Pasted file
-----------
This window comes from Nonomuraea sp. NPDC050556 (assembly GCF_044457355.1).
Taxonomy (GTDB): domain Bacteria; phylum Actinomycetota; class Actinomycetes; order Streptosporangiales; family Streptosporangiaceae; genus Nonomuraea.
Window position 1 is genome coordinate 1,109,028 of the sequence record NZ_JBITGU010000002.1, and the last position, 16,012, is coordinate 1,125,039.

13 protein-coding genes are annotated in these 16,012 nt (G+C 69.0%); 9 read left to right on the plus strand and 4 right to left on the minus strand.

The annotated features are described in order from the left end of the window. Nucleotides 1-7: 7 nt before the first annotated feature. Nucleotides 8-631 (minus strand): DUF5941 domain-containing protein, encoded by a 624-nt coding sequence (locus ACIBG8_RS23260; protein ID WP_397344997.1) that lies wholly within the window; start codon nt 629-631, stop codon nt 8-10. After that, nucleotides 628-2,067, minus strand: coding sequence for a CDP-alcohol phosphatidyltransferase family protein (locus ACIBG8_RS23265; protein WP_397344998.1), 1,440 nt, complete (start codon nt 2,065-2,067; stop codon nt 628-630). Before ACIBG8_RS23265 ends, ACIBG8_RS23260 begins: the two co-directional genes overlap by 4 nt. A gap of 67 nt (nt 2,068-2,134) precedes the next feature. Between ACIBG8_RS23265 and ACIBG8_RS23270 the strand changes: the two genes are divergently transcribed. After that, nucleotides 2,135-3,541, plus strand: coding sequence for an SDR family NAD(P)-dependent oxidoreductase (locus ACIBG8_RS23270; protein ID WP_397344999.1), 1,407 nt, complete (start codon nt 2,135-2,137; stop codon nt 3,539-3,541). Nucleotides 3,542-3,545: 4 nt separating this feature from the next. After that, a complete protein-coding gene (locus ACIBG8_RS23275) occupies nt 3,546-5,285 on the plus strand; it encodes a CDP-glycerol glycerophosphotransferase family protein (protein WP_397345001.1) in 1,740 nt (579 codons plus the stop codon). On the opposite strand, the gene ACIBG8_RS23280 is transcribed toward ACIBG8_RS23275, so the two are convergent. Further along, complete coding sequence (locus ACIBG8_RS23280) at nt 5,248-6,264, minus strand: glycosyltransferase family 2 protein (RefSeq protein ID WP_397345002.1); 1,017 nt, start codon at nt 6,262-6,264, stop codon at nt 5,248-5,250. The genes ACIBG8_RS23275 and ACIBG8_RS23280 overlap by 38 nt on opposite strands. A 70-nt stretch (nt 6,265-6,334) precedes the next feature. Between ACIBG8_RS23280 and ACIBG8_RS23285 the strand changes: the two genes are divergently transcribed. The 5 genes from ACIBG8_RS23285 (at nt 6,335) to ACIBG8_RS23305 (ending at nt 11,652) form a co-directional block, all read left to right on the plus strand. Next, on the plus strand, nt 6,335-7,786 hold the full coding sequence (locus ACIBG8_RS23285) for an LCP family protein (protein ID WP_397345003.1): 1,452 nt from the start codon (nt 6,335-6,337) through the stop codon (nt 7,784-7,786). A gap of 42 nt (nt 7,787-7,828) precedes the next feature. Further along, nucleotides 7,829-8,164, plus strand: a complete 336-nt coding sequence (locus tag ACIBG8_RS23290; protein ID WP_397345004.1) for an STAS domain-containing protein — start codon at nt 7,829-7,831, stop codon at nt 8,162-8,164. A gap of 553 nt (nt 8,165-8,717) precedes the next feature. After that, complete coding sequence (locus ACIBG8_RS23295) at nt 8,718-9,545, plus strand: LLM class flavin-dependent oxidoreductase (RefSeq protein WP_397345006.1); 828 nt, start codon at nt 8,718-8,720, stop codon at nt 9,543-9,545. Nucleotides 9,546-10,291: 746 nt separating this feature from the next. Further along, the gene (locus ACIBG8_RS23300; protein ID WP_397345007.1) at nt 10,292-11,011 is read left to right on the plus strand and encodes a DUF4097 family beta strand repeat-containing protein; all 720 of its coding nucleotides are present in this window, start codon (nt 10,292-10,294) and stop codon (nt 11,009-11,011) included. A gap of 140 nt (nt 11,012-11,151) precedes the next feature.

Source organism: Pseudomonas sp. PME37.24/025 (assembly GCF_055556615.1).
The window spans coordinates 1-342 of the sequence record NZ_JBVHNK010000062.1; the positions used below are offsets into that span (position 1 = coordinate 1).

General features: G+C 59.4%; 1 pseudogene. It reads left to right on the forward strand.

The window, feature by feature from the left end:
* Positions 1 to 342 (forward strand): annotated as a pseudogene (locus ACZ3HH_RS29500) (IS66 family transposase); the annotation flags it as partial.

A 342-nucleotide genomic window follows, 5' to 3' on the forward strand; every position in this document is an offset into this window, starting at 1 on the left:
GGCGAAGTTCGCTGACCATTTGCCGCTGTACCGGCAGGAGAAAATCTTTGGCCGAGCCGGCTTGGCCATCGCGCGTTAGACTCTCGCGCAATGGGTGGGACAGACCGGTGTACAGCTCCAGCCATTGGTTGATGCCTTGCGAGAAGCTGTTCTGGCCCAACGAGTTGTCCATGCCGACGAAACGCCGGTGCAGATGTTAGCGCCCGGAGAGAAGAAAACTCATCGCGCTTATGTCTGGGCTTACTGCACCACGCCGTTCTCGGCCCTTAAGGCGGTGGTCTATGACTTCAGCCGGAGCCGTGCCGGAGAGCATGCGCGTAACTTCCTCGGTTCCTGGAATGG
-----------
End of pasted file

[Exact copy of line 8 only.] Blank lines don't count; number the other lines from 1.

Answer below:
General features: G+C 59.4%; 1 pseudogene. It reads left to right on the forward strand.